How a National Texting Ban Would Affect Texans

The use of cell phones while driving has made the nation’s roads more dangerous: nearly half of all drivers admit to texting while driving. With more than 30 states passing distracted driving laws, Congress is now considering enacting a national texting ban.

The Distracted Driving Prevention Act would offer grants to states that ban handheld cell phone use and texting for all drivers and that completely ban the use of cell phones by any drivers under 18 years of age. The bill, if approved, would also provide funding for the National Highway Traffic Safety Administration (NHTSA) to provide education and public campaigns about the dangers of cell phone use and texting while driving.

The bill would also designate the Federal Communications Commission (FCC) to collect and review information on all wireless devices to assess alternatives to mitigate the inherent dangers of texting while driving.

The $94 million program is working its way through Congress and is before the Senate for a vote.

The Statistics: Distracted Driving

A Pew Research study found that 47 percent of all drivers admit to texting. And half of teenagers from 12 to 17 years of age say they have been a passenger of a car with a driver who is texting behind the wheel.

According to the NHTSA, a 21 percent of all car crashes resulting in injury were the result of distracted driving. Statistics of resulting fatalities are sobering: almost 6,000 people have died and more than half-a-million were injured in accidents in 2008 caused by distracted driving.

Researchers in a 2009 Virginia Tech Transportation Institute study found that the average person who texts while driving averts his eyes from the road for 4.5 to 6 seconds – essentially driving the length of a football field at 55 mph without looking up once.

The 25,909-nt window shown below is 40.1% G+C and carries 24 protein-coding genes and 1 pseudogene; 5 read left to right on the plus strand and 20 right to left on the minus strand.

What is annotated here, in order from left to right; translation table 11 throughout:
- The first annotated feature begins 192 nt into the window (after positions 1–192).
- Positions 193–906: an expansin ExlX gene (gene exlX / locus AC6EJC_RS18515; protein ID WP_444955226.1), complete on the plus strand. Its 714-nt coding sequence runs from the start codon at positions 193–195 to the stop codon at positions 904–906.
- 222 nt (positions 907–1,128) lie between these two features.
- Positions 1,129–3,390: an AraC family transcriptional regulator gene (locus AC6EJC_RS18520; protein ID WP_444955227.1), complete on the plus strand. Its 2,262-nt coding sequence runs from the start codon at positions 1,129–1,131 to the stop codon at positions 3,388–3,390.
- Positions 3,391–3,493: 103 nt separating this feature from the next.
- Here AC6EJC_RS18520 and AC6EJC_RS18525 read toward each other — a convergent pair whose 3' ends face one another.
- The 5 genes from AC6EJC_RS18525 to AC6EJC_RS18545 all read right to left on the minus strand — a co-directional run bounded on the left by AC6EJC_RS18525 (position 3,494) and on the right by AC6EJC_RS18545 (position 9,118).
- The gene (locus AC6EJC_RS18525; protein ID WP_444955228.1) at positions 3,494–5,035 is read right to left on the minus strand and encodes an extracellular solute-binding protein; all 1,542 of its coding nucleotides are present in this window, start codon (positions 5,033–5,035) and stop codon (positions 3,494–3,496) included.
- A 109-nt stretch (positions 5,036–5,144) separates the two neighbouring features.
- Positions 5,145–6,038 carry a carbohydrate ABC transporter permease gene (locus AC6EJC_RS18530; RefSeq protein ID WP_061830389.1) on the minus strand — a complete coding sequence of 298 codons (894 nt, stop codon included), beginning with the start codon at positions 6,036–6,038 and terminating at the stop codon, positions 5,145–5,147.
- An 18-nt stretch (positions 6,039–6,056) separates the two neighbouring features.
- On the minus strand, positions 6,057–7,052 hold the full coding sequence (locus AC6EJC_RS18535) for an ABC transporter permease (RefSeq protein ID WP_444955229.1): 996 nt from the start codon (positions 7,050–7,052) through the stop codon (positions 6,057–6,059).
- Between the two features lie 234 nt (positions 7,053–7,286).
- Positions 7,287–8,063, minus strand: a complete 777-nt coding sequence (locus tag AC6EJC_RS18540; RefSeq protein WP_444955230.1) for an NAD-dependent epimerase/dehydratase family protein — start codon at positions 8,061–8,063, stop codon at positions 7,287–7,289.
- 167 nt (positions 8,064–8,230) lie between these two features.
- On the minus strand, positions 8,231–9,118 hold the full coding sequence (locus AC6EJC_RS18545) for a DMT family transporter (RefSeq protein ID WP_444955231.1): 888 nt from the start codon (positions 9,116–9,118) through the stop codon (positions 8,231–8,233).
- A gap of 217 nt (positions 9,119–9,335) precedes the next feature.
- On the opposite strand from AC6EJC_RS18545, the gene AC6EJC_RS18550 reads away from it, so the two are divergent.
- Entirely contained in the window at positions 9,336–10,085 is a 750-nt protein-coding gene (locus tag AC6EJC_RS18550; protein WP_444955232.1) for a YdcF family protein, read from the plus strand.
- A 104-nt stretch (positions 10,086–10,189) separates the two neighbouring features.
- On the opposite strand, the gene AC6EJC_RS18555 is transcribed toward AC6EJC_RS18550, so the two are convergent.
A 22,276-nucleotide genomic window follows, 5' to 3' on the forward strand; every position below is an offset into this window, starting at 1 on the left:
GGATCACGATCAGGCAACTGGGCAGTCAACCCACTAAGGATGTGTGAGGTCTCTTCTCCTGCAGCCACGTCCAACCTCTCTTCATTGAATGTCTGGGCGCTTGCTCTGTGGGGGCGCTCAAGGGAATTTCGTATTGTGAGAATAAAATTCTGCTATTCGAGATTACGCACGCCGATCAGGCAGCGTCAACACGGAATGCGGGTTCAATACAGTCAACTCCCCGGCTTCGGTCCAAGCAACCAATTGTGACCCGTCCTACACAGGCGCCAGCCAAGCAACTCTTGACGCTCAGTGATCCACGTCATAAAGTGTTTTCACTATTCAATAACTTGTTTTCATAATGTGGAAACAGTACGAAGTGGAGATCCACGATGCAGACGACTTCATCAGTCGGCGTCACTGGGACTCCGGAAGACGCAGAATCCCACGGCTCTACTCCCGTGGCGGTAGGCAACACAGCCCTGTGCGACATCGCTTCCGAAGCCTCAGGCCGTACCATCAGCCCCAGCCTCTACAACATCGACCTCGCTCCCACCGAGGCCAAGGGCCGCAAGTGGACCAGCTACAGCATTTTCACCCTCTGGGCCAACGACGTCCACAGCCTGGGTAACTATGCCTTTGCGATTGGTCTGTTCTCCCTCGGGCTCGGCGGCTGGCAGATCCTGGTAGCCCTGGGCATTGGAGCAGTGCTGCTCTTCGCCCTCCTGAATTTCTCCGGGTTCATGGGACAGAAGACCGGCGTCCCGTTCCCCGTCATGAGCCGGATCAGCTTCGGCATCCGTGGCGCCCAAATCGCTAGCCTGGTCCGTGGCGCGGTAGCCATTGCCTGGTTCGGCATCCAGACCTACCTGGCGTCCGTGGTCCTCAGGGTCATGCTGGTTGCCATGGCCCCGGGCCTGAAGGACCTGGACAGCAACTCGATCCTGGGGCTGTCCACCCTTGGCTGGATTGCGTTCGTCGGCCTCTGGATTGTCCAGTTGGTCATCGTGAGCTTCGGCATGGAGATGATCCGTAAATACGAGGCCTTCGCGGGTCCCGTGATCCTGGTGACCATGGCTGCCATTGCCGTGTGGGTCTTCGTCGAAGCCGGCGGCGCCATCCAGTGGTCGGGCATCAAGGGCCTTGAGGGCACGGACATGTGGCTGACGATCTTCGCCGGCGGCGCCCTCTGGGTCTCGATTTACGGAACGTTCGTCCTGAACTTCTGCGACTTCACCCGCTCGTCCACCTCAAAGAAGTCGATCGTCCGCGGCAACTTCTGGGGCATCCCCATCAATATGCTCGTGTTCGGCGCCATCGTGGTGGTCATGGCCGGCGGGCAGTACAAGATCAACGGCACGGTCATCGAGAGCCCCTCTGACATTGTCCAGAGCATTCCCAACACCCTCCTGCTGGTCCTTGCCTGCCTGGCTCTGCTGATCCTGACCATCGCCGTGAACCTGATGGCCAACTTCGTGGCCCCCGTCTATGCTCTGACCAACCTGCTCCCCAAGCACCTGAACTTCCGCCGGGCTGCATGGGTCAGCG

Texting Bans at the State Level: A Look at Texas

Many states have been slow to implement their own texting bans. Only 31 have banned texting while driving – and many of those laws were enacted since the beginning of 2010. Currently, Texas bans handheld cell phone use and texting for teen drivers who have been driving less than a year. Texas also bans use of handheld phones and texting for all drivers when in school zones.

To get the remaining states on board, and to encourage those that have banned texting to keep their laws on the books, the federal bill, if approved, will not force states to enact bans. Instead, it will provide a financial lure to help with the decision-making. If the Distracted Driving Prevention Act were to pass, Texas would have financial incentive to step up its distracted driving laws and extend its current laws to all drivers, regardless of age and past driving experience.